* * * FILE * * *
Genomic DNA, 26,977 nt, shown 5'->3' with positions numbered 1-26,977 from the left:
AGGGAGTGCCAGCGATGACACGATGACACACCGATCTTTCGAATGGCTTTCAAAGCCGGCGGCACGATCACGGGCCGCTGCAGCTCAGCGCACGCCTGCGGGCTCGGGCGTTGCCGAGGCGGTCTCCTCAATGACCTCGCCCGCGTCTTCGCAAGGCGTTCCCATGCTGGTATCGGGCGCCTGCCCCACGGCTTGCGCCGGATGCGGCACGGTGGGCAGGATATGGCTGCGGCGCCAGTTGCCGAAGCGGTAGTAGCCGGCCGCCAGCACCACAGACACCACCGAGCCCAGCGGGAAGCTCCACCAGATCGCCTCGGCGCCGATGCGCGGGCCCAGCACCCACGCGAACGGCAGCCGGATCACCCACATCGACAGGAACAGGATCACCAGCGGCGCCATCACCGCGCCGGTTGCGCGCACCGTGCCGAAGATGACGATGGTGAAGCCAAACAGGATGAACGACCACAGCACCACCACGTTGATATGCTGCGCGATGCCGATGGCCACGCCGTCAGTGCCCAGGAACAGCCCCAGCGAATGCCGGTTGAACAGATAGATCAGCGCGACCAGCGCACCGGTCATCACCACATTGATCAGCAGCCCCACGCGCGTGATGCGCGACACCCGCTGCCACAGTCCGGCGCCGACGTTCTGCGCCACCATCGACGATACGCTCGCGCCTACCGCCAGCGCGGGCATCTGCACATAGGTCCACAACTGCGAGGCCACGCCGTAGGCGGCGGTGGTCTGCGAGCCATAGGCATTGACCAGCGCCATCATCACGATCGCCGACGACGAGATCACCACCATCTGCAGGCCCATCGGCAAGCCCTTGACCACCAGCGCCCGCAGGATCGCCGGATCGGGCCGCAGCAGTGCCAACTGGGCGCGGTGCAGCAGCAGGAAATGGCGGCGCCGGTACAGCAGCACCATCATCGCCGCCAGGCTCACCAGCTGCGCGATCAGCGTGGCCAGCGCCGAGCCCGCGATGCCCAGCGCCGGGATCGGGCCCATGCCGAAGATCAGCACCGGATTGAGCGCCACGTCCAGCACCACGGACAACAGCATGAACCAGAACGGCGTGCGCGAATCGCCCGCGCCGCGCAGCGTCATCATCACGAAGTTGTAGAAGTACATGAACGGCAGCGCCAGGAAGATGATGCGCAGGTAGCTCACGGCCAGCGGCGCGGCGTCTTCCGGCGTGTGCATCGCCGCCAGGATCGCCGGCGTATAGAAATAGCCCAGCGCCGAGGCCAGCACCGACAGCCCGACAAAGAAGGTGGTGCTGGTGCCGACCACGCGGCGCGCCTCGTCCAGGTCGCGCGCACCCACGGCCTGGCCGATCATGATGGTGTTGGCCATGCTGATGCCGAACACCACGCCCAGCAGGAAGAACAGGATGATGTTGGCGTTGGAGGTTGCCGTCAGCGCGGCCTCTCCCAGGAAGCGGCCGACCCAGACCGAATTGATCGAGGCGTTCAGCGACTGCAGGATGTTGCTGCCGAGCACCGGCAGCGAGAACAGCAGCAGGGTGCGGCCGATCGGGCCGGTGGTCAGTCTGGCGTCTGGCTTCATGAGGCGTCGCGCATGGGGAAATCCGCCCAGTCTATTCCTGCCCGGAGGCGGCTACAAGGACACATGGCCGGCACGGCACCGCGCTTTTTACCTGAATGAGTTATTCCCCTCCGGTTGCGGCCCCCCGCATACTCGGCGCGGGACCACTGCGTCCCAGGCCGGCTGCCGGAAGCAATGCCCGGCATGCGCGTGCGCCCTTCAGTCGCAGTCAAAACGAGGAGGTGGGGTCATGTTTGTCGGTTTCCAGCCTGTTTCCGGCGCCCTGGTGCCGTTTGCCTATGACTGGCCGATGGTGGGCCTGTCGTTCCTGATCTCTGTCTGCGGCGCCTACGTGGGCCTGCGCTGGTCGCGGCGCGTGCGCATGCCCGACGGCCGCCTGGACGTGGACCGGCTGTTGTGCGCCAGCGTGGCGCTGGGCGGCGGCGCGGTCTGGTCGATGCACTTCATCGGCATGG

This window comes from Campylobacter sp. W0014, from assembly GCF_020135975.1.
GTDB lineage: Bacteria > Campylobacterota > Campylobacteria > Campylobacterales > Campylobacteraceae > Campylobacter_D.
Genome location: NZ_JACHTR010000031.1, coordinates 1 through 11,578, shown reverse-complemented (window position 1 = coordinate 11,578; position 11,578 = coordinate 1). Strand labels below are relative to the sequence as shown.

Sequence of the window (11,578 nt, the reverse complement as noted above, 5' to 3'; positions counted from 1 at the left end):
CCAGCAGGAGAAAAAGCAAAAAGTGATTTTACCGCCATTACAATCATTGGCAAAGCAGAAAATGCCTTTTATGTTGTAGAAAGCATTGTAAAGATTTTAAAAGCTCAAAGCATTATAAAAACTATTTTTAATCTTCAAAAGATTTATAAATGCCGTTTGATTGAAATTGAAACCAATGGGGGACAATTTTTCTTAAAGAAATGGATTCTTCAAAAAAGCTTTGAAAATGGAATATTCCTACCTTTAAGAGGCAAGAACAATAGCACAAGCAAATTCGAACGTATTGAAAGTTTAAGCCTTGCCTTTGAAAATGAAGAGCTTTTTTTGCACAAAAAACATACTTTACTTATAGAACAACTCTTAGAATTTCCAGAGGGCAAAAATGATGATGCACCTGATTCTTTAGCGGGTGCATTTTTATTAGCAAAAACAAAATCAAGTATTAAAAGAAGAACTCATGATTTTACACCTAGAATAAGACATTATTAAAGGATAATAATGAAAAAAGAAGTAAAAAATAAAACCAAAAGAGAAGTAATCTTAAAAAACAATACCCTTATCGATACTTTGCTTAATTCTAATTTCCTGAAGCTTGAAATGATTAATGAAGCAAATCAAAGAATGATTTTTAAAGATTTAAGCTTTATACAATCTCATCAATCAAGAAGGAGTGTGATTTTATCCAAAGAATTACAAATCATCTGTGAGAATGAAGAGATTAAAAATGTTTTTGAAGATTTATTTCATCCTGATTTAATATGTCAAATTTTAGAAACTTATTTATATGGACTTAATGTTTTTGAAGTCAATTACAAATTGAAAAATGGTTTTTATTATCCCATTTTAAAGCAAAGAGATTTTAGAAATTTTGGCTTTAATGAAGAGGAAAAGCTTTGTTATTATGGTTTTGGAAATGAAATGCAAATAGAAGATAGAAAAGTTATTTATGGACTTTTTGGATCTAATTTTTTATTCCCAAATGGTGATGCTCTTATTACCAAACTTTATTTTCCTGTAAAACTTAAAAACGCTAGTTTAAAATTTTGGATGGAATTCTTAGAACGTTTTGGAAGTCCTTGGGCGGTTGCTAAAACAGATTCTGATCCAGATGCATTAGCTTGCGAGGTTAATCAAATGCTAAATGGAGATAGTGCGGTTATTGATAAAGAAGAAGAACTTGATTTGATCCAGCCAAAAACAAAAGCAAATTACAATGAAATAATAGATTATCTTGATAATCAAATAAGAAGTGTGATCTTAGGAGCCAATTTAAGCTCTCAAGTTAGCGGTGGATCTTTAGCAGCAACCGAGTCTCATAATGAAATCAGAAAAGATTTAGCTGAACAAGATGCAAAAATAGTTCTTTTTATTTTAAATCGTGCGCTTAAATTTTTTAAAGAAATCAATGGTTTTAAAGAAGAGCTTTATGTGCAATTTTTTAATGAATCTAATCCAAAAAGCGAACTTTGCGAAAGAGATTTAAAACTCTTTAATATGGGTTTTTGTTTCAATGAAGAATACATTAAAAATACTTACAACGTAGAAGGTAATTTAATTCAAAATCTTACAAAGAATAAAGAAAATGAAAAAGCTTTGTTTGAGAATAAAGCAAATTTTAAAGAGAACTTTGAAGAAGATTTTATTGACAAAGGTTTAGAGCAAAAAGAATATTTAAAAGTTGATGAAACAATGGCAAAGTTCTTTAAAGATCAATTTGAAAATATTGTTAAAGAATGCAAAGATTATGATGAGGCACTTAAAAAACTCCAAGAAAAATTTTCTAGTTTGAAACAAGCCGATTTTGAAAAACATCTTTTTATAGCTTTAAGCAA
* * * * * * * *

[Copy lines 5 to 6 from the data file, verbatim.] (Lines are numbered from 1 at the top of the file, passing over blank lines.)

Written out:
Genome location: NZ_JACHTR010000031.1, coordinates 1 through 11,578, shown reverse-complemented (window position 1 = coordinate 11,578; position 11,578 = coordinate 1). Strand labels below are relative to the sequence as shown.

Sequence of the window (11,578 nt, the reverse complement as noted above, 5' to 3'; positions counted from 1 at the left end):